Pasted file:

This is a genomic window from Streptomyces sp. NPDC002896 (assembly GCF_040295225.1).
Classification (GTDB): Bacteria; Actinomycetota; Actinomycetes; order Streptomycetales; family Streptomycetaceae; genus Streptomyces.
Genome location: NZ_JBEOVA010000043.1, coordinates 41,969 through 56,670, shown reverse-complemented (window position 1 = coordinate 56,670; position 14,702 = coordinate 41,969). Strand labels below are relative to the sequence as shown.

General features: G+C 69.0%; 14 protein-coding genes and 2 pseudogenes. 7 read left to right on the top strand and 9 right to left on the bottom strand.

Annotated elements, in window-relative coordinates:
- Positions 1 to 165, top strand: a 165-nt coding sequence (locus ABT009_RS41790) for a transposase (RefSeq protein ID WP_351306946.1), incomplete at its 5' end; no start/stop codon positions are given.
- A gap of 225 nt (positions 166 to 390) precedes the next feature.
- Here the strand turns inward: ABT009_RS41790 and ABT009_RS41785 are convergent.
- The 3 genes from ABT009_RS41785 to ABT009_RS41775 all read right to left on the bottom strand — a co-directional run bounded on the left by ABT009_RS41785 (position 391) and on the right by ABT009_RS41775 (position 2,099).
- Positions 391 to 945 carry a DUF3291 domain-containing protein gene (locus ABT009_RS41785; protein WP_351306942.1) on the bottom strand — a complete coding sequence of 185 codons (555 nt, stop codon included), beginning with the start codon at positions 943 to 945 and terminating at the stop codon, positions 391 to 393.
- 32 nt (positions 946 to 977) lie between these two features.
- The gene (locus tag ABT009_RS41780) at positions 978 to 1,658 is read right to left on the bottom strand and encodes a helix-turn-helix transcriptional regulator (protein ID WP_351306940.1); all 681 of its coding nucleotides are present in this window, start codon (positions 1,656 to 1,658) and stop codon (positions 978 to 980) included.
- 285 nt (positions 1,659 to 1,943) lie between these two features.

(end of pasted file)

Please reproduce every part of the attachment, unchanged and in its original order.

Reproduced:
This is a genomic window from Streptomyces sp. NPDC002896 (assembly GCF_040295225.1).
Classification (GTDB): Bacteria; Actinomycetota; Actinomycetes; order Streptomycetales; family Streptomycetaceae; genus Streptomyces.
Genome location: NZ_JBEOVA010000043.1, coordinates 41,969 through 56,670, shown reverse-complemented (window position 1 = coordinate 56,670; position 14,702 = coordinate 41,969). Strand labels below are relative to the sequence as shown.

General features: G+C 69.0%; 14 protein-coding genes and 2 pseudogenes. 7 read left to right on the top strand and 9 right to left on the bottom strand.

Annotated elements, in window-relative coordinates:
- Positions 1 to 165, top strand: a 165-nt coding sequence (locus ABT009_RS41790) for a transposase (RefSeq protein ID WP_351306946.1), incomplete at its 5' end; no start/stop codon positions are given.
- A gap of 225 nt (positions 166 to 390) precedes the next feature.
- Here the strand turns inward: ABT009_RS41790 and ABT009_RS41785 are convergent.
- The 3 genes from ABT009_RS41785 to ABT009_RS41775 all read right to left on the bottom strand — a co-directional run bounded on the left by ABT009_RS41785 (position 391) and on the right by ABT009_RS41775 (position 2,099).
- Positions 391 to 945 carry a DUF3291 domain-containing protein gene (locus ABT009_RS41785; protein WP_351306942.1) on the bottom strand — a complete coding sequence of 185 codons (555 nt, stop codon included), beginning with the start codon at positions 943 to 945 and terminating at the stop codon, positions 391 to 393.
- 32 nt (positions 946 to 977) lie between these two features.
- The gene (locus tag ABT009_RS41780) at positions 978 to 1,658 is read right to left on the bottom strand and encodes a helix-turn-helix transcriptional regulator (protein ID WP_351306940.1); all 681 of its coding nucleotides are present in this window, start codon (positions 1,656 to 1,658) and stop codon (positions 978 to 980) included.
- 285 nt (positions 1,659 to 1,943) lie between these two features.